Republicans on the House Intelligence Committee disagree with the position of every U.S. intelligence agency that Russia wanted Donald Trump to be elected president.
The House Intelligence Committee Republicans said in a short public summary document for a more than 150 page report that they would be, concurring, “with the Intelligence Community Assessment’s judgments, except with respect to [Russian President Vladimir Putin’s] supposed preference for candidate Trump.”
The Office of Director of National Intelligence Dan Coats was quick to respond.
“The Intelligence Community stands by its January 2017 assessment, ‘Assessing Russian Activities and Intentions in Recent US Elections.’ We will review the HPSCI report findings,” ODNI Spokesman Brian P. Hale sai in a statement.
The Republicans said that while there were Russian “active measures” to undermine the U.S. election in 2016, “We have found no evidence of collusion, coordination, or conspiracy between the Trump campaign and the Russians.”
The full draft report must now undergo a declassification review, the Republicans said. Further, it has not yet been shared with Democratic members of the committee, led by Rep. Adam B. Schiff, D-Calif.
“While the Majority members of our committee have indicated for some time that they have been under great pressure to end the investigation, it is nonetheless another tragic milestone for this Congress, and represents yet another capitulation to the executive branch,” Schiff said in a statement responding to the GOP. “By ending its oversight role in the only authorized investigation in the House, the Majority has placed the interests of protecting the President over protecting the country, and history will judge its actions harshly.”
“After more than a year, the Committee has finished its Russia investigation and will now work on completing our report. I’d like to thank Congressmen Trey Gowdy, Tom Rooney, and especially Mike Conaway for the excellent job they’ve done leading this investigation. I’d also like to recognize the hard work undertaken by our other Committee members as well as our staff,” House Intelligence Chairman Devin Nunes of California said in a statement.
Nunes added that he hoped the findings could be used to enhance election security. According to the summary, the report will include evidence of a “lackluster” response by the United States to the Russian campaign and the efforts of Putin ahead of Election Day in 2016.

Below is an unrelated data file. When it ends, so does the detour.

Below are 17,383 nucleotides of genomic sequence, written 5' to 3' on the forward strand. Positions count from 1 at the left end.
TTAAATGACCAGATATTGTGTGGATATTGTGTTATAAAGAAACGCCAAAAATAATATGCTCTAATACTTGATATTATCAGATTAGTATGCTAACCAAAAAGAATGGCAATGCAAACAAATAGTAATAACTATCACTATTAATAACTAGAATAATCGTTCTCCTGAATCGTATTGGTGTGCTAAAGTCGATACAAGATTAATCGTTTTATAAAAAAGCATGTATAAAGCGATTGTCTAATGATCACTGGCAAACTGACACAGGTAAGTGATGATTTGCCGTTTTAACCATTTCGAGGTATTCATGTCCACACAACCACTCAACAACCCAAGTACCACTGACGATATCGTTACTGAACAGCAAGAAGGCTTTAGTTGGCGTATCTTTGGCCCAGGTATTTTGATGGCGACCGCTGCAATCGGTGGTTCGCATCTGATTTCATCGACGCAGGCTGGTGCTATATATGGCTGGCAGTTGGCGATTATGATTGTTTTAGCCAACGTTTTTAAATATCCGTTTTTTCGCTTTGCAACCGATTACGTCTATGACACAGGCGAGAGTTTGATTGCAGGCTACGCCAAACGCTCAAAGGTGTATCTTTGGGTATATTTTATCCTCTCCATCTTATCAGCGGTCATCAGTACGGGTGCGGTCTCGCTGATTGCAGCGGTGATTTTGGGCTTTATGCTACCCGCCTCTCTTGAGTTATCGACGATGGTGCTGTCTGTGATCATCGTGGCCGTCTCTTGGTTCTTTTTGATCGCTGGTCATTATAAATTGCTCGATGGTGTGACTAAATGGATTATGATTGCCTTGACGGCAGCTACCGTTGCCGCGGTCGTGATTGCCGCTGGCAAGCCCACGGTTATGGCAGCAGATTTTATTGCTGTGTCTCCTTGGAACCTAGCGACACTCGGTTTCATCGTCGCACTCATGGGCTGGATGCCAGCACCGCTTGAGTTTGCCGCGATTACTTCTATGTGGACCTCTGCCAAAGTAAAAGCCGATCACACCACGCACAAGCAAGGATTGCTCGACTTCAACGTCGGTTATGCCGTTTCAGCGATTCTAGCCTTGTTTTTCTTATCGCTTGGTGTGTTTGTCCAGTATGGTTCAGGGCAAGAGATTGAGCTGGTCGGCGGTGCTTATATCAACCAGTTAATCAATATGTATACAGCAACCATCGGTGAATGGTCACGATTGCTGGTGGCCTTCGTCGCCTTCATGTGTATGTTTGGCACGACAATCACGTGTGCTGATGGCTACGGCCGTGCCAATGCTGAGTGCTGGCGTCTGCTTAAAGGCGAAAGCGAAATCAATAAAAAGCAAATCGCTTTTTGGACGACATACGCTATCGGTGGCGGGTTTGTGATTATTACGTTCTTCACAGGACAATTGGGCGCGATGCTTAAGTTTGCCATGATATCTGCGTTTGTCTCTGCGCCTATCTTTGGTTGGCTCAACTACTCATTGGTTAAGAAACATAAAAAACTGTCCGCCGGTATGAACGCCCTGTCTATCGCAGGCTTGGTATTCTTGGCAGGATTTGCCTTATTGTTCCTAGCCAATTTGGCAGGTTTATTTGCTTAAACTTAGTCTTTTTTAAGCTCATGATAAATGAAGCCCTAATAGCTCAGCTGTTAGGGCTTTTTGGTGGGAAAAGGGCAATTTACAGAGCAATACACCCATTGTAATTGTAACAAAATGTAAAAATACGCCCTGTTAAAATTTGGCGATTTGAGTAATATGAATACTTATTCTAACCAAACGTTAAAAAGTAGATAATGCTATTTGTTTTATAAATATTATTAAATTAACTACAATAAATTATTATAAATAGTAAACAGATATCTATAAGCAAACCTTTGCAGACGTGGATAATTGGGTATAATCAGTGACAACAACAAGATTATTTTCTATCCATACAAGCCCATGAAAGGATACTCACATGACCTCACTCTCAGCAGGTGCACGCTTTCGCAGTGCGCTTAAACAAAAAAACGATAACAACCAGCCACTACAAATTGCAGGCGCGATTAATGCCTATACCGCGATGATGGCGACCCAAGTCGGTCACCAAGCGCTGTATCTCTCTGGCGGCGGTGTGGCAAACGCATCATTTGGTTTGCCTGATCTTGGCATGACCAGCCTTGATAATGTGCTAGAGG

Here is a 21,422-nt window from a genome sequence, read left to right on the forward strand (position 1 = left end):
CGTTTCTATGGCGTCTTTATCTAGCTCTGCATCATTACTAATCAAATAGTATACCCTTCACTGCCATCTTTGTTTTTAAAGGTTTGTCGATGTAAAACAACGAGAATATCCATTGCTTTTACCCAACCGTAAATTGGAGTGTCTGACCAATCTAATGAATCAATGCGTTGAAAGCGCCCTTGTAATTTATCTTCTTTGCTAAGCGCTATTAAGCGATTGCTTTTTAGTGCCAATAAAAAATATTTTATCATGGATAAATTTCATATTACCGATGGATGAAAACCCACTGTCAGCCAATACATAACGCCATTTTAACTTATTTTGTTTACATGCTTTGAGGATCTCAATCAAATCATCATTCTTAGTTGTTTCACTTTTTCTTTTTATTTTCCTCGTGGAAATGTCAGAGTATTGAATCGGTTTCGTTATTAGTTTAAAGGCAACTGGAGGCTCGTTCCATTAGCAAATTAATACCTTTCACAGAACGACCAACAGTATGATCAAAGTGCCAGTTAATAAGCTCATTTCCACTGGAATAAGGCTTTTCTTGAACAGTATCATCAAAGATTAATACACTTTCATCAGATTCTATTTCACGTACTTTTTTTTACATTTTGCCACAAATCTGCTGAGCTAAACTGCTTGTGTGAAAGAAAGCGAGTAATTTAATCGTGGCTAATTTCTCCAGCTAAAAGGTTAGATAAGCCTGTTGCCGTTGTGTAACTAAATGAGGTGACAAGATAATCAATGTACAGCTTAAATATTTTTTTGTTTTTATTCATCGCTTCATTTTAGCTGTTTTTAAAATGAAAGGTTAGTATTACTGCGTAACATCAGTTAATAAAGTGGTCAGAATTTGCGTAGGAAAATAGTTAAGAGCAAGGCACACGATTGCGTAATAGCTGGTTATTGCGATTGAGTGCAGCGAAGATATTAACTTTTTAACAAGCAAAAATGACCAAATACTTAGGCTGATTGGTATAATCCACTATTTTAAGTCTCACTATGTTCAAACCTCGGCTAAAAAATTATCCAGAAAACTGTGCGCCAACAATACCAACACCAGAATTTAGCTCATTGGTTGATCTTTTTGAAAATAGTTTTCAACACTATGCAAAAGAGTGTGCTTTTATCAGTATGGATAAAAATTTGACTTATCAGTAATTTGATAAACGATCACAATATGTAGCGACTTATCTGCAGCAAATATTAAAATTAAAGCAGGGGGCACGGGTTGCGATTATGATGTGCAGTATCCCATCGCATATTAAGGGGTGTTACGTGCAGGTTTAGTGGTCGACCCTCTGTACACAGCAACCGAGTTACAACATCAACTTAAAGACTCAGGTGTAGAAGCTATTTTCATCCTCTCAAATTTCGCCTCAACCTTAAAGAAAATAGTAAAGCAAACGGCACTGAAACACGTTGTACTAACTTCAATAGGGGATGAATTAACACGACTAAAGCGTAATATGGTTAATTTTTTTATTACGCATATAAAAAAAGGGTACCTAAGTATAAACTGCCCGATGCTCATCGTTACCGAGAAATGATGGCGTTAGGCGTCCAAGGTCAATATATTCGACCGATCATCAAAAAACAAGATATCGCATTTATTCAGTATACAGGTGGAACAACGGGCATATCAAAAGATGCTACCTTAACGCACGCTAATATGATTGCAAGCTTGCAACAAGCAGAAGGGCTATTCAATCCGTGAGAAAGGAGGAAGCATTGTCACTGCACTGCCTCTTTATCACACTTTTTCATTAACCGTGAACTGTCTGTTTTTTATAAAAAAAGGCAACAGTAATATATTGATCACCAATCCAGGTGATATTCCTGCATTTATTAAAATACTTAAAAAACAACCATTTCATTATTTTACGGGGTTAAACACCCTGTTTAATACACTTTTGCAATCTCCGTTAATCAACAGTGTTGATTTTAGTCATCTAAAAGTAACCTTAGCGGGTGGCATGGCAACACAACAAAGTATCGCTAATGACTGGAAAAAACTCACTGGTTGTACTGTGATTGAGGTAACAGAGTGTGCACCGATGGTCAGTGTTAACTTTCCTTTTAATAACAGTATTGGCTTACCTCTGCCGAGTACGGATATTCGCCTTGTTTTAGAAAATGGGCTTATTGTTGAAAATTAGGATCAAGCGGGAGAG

Nunes was officially recused from leading the committee’s work on the Russia meddling probe after going to the White House and telling reporters there he had reviewed “intelligence reports” indicating that members of Trump’s campaign operation had been swept up in foreign surveillance by U.S. spy agencies. The House Ethics Committee eventually looked into the matter.
But Democrats said Nunes was never too far from the investigation and Nunes himself would eventually say he never recused himself of the probe. The Ethics Committee eventually closed its probe of Nunes, saying he did not disclose any classified material and clearing the way for him to return to a more active role in the probe.
Schiff noted that the GOP leadership completed the inquiry without taking steps to compel testimony from Trump campaign advisers like Steve Bannon and Hope Hicks.
“It proved unwilling to subpoena documents like phone records, text messages, bank records and other key records so that we might determine the truth about the most significant attack on our democratic institutions in history. Instead, it began a series of counter-investigations, designed to attack the credibility of the FBI, the Departments of Justice and State, and investigate anyone and anything other than what they were charged to do — investigate Russia’s interference in our election and the role the Trump campaign played,” Schiff said.
The leaders of the Senate Intelligence Committee’s investigation, which has my all accounts functioned in a far more bipartisan manner, had said they hope to have some recommendations for election security enhancements ahead of 2018 primaries, but that timeline has slipped. Voters in some states have already gone to the polls for primaries.